Flagship station's control room is in the men's room
The other major U.S. radio network at the time was CBS, which almost didn’t make it past its first year. It was created in 1927 as the United Independent Broadcasters. In need of an influx of cash Columbia Records stepped in and provided its money and its first name. The young network had 16 stations. Its originating station was WOR, then based in Newark, New Jersey. WOR had a cramped station. It was so tiny that, for a time, the control room was conveniently located in the men's room.
In the fall of 1927, CBS broadcast its first program. The press, which had raved about NBC’s first offering, panned CBS’ initial broadcast. One reviewer said after listening to the show he was “tear stained and disillusioned, vowing to abandon radio.”
William S. Paley was named president of CBS in 1928. Despite his young age, the 26-year-old proved the network could be a gold mine if radio advertising was used effectively. Soon after taking the reins of CBS, Paley convinced his father to advertise on the radio. Soon sales doubled at his family’s cigar business. The following year, CBS boasted to its sponsors of having a network of 47 stations and a new New York City originating station, which would soon have the call letters: WCBS.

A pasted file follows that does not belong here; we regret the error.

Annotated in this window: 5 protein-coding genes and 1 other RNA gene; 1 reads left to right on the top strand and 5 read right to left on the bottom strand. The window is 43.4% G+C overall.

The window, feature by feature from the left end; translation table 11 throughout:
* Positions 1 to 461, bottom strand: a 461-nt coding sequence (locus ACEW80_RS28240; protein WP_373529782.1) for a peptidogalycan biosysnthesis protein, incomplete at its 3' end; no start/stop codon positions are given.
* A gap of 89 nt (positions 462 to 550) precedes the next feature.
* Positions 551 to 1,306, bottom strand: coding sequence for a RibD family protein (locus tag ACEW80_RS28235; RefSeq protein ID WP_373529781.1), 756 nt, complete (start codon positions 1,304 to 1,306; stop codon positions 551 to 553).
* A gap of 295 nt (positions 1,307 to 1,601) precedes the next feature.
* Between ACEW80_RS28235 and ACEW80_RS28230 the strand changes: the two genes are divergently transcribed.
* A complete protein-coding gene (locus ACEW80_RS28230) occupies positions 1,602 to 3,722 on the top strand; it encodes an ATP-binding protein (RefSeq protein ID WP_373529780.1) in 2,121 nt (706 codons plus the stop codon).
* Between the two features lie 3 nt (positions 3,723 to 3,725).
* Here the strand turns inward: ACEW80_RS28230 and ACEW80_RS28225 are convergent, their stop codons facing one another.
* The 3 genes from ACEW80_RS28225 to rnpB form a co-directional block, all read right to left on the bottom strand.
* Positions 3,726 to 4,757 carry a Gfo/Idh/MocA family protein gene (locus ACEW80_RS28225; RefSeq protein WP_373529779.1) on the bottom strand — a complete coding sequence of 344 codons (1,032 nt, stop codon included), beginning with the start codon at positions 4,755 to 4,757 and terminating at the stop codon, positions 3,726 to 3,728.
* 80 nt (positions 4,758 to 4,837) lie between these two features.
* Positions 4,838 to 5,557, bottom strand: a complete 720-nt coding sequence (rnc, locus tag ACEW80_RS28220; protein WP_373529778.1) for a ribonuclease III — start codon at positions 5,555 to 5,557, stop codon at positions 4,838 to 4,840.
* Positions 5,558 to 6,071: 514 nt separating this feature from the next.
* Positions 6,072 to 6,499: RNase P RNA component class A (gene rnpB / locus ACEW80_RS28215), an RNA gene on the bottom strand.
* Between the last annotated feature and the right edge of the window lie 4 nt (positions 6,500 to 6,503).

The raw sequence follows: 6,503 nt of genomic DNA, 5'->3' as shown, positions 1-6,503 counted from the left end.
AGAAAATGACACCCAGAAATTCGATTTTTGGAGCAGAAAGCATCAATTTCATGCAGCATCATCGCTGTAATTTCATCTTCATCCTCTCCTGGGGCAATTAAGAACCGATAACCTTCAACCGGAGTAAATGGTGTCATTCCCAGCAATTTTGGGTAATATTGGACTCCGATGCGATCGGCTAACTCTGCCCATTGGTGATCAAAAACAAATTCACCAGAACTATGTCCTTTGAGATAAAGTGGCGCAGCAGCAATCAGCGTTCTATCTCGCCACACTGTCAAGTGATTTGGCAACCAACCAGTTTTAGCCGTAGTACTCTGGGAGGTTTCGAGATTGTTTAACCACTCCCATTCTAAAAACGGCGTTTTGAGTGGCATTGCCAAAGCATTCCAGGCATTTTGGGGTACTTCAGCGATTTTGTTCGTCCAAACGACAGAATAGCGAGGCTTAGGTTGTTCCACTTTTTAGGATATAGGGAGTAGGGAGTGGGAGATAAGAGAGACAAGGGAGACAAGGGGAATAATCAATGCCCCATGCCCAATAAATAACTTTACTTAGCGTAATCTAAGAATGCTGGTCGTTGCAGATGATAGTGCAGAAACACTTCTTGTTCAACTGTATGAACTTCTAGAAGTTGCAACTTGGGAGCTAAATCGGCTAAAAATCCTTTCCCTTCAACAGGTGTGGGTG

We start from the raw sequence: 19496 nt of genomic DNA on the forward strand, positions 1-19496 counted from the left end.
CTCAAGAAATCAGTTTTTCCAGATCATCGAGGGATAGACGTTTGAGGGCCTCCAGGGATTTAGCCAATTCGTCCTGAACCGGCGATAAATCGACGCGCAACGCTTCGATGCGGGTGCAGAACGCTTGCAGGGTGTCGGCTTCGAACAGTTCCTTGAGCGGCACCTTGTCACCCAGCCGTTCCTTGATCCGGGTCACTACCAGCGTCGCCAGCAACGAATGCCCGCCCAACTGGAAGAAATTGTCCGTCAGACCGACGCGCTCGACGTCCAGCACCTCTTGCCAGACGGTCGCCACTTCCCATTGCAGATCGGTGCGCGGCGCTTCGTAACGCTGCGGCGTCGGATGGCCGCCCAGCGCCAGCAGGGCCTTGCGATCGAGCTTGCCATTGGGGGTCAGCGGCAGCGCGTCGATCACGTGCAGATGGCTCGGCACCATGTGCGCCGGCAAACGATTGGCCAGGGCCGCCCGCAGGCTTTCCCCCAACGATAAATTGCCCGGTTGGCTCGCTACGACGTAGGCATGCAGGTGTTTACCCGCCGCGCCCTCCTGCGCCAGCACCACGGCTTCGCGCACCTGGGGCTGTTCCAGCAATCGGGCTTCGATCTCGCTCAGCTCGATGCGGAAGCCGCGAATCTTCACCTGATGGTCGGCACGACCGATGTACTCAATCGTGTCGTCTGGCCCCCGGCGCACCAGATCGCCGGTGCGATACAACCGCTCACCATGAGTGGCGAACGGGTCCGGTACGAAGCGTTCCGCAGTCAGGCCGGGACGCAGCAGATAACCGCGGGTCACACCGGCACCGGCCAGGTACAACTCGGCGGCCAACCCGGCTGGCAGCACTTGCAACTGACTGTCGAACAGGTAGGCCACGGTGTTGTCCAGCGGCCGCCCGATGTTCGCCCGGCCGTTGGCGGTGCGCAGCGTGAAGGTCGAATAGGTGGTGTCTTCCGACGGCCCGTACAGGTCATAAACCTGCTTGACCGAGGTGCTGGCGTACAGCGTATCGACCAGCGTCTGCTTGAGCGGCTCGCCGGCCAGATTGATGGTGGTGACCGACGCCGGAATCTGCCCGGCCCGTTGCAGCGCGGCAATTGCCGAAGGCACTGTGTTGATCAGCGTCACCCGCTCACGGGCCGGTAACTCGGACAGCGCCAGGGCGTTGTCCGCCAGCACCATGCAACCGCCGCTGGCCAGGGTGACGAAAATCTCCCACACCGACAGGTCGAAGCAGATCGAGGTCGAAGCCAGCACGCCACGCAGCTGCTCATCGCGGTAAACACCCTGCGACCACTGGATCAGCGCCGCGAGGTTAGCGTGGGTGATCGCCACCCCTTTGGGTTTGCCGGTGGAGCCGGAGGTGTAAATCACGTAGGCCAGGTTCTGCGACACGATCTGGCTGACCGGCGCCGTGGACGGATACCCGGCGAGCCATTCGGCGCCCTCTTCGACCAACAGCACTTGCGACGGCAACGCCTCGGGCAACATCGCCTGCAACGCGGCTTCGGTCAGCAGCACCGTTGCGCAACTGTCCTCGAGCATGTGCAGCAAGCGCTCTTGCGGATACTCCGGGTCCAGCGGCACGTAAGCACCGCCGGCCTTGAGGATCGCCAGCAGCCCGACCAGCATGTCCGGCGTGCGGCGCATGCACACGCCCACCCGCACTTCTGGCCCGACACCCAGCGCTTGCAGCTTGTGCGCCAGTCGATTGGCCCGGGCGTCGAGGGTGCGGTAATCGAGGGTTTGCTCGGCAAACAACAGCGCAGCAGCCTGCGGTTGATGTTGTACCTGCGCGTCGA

1929-57: Golden Age of Radio
Radio changed the lifestyle of most Americans.
Now, instead of reading or playing games to while away the evening hours, people settled down in the living room and listened to a comedy or drama on an electronic device about the size of a picnic basket.
“Every day, shortly after sunset, America would pull her chair up to this little box and spend a delightful evening as magically fiction was made to come alive,” Don Kisner recalled on BalancePublishing.com.
Radio drama is a story with dialogue, music and sound effects. There's no visual. Radio drama depends on your imagination to fill in details. Listeners use their imagination to give each scene form and life.
America loved their nighttime dramas (and daytime soap operas). Many of the programs were developed from characters found in magazines and the comic strips.